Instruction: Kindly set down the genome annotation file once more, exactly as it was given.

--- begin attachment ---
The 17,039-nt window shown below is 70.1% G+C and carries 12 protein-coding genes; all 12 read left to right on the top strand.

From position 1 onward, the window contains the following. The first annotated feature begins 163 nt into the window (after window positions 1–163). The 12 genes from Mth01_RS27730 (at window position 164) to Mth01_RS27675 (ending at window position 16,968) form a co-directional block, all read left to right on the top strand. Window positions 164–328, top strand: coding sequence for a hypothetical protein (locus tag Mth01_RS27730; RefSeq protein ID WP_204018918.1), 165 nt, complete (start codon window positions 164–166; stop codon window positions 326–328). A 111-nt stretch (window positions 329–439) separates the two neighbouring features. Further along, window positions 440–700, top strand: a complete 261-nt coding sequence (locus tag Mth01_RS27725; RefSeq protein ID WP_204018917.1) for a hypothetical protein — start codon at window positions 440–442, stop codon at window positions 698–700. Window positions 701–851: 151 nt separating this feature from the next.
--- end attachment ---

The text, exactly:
The 17,039-nt window shown below is 70.1% G+C and carries 12 protein-coding genes; all 12 read left to right on the top strand.

From position 1 onward, the window contains the following. The first annotated feature begins 163 nt into the window (after window positions 1–163). The 12 genes from Mth01_RS27730 (at window position 164) to Mth01_RS27675 (ending at window position 16,968) form a co-directional block, all read left to right on the top strand. Window positions 164–328, top strand: coding sequence for a hypothetical protein (locus tag Mth01_RS27730; RefSeq protein ID WP_204018918.1), 165 nt, complete (start codon window positions 164–166; stop codon window positions 326–328). A 111-nt stretch (window positions 329–439) separates the two neighbouring features. Further along, window positions 440–700, top strand: a complete 261-nt coding sequence (locus tag Mth01_RS27725; RefSeq protein ID WP_204018917.1) for a hypothetical protein — start codon at window positions 440–442, stop codon at window positions 698–700. Window positions 701–851: 151 nt separating this feature from the next.